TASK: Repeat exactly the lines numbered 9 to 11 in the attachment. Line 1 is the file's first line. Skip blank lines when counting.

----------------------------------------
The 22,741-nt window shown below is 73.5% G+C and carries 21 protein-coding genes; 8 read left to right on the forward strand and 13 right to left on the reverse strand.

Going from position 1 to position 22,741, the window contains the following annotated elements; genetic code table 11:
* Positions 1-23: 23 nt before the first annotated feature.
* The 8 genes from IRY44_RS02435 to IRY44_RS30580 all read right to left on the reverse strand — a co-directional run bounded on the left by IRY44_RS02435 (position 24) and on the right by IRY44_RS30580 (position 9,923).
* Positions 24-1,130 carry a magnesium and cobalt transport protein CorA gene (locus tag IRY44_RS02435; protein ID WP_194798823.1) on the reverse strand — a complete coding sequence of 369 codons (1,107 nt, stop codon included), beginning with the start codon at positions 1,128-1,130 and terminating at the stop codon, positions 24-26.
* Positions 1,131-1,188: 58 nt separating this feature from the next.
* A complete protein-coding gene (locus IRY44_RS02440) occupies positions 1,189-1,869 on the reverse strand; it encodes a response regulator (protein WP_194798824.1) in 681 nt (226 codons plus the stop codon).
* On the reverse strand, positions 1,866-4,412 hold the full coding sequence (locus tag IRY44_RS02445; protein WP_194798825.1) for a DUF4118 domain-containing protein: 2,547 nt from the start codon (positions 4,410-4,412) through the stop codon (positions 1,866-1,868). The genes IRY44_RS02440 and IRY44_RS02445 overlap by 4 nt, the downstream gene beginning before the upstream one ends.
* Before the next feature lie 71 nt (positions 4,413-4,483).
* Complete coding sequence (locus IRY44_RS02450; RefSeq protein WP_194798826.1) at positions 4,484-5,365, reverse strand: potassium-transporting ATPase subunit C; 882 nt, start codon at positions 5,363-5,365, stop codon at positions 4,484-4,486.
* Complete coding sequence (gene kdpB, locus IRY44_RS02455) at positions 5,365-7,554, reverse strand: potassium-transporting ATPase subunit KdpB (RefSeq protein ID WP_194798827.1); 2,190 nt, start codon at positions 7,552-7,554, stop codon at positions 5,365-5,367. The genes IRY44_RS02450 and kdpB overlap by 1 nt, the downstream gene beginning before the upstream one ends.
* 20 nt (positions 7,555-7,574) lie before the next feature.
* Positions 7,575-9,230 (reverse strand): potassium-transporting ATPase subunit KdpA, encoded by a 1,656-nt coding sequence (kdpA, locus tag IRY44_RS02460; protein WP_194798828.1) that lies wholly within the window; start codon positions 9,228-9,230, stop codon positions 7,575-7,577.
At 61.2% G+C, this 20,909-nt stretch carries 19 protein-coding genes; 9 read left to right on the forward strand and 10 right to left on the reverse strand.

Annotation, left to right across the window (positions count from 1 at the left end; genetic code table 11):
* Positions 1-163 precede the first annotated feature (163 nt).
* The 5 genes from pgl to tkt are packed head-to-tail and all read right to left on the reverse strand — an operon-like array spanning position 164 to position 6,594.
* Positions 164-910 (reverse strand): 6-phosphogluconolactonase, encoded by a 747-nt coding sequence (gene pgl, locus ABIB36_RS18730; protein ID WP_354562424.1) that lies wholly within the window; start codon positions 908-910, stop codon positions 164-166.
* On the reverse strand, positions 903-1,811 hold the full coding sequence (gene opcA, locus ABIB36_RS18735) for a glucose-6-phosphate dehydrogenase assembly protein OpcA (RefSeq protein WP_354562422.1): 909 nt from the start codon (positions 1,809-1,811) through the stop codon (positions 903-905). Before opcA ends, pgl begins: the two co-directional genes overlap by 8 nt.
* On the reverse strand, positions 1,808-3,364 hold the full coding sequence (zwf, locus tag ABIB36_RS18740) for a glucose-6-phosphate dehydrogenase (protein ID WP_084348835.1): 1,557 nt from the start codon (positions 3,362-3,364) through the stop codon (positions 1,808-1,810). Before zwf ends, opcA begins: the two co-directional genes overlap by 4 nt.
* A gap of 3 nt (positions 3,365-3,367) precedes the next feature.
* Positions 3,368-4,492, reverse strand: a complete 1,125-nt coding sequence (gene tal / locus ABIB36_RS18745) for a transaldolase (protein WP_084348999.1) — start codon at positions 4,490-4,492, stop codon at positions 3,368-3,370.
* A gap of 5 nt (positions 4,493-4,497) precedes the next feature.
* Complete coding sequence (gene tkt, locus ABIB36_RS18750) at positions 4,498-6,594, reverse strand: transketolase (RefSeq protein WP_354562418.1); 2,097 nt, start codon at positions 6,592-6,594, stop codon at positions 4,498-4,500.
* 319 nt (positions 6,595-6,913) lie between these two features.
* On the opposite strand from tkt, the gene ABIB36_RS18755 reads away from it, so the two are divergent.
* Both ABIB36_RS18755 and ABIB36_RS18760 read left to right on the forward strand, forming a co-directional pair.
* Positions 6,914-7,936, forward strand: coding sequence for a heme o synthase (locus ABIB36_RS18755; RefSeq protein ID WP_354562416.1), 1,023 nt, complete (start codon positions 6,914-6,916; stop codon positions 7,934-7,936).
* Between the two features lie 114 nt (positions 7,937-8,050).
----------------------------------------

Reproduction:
* Before the next feature lie 71 nt (positions 4,413-4,483).
* Complete coding sequence (locus IRY44_RS02450; RefSeq protein WP_194798826.1) at positions 4,484-5,365, reverse strand: potassium-transporting ATPase subunit C; 882 nt, start codon at positions 5,363-5,365, stop codon at positions 4,484-4,486.
* Complete coding sequence (gene kdpB, locus IRY44_RS02455) at positions 5,365-7,554, reverse strand: potassium-transporting ATPase subunit KdpB (RefSeq protein ID WP_194798827.1); 2,190 nt, start codon at positions 7,552-7,554, stop codon at positions 5,365-5,367. The genes IRY44_RS02450 and kdpB overlap by 1 nt, the downstream gene beginning before the upstream one ends.